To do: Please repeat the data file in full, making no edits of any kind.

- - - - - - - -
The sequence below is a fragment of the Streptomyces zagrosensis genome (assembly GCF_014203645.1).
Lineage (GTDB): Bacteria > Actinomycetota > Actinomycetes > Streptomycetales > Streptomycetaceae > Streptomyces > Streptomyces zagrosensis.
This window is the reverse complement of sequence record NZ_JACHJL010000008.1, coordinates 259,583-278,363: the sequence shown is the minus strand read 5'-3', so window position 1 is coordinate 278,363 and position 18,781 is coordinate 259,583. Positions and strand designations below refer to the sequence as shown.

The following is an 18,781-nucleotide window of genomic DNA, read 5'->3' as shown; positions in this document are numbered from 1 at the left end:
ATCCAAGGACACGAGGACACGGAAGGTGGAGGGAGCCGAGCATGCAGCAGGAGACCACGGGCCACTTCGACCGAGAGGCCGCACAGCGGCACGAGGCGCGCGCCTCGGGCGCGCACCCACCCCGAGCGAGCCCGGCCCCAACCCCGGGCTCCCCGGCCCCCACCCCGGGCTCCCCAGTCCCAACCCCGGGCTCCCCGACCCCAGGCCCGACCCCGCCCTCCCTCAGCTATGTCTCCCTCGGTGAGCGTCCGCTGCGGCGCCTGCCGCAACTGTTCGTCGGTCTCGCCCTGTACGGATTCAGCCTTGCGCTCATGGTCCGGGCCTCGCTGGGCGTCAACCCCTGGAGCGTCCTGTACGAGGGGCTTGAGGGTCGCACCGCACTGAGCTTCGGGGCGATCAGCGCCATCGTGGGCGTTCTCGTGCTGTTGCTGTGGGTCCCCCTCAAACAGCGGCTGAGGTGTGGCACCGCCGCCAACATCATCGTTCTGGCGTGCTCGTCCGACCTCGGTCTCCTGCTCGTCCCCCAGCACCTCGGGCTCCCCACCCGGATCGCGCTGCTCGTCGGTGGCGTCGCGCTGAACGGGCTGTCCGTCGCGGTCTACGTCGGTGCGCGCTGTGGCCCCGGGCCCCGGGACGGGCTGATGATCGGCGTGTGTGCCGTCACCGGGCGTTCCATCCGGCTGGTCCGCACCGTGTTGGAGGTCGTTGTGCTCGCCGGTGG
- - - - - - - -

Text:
The sequence below is a fragment of the Streptomyces zagrosensis genome (assembly GCF_014203645.1).
Lineage (GTDB): Bacteria > Actinomycetota > Actinomycetes > Streptomycetales > Streptomycetaceae > Streptomyces > Streptomyces zagrosensis.
This window is the reverse complement of sequence record NZ_JACHJL010000008.1, coordinates 259,583-278,363: the sequence shown is the minus strand read 5'-3', so window position 1 is coordinate 278,363 and position 18,781 is coordinate 259,583. Positions and strand designations below refer to the sequence as shown.

The following is an 18,781-nucleotide window of genomic DNA, read 5'->3' as shown; positions in this document are numbered from 1 at the left end:
ATCCAAGGACACGAGGACACGGAAGGTGGAGGGAGCCGAGCATGCAGCAGGAGACCACGGGCCACTTCGACCGAGAGGCCGCACAGCGGCACGAGGCGCGCGCCTCGGGCGCGCACCCACCCCGAGCGAGCCCGGCCCCAACCCCGGGCTCCCCGGCCCCCACCCCGGGCTCCCCAGTCCCAACCCCGGGCTCCCCGACCCCAGGCCCGACCCCGCCCTCCCTCAGCTATGTCTCCCTCGGTGAGCGTCCGCTGCGGCGCCTGCCGCAACTGTTCGTCGGTCTCGCCCTGTACGGATTCAGCCTTGCGCTCATGGTCCGGGCCTCGCTGGGCGTCAACCCCTGGAGCGTCCTGTACGAGGGGCTTGAGGGTCGCACCGCACTGAGCTTCGGGGCGATCAGCGCCATCGTGGGCGTTCTCGTGCTGTTGCTGTGGGTCCCCCTCAAACAGCGGCTGAGGTGTGGCACCGCCGCCAACATCATCGTTCTGGCGTGCTCGTCCGACCTCGGTCTCCTGCTCGTCCCCCAGCACCTCGGGCTCCCCACCCGGATCGCGCTGCTCGTCGGTGGCGTCGCGCTGAACGGGCTGTCCGTCGCGGTCTACGTCGGTGCGCGCTGTGGCCCCGGGCCCCGGGACGGGCTGATGATCGGCGTGTGTGCCGTCACCGGGCGTTCCATCCGGCTGGTCCGCACCGTGTTGGAGGTCGTTGTGCTCGCCGGTGG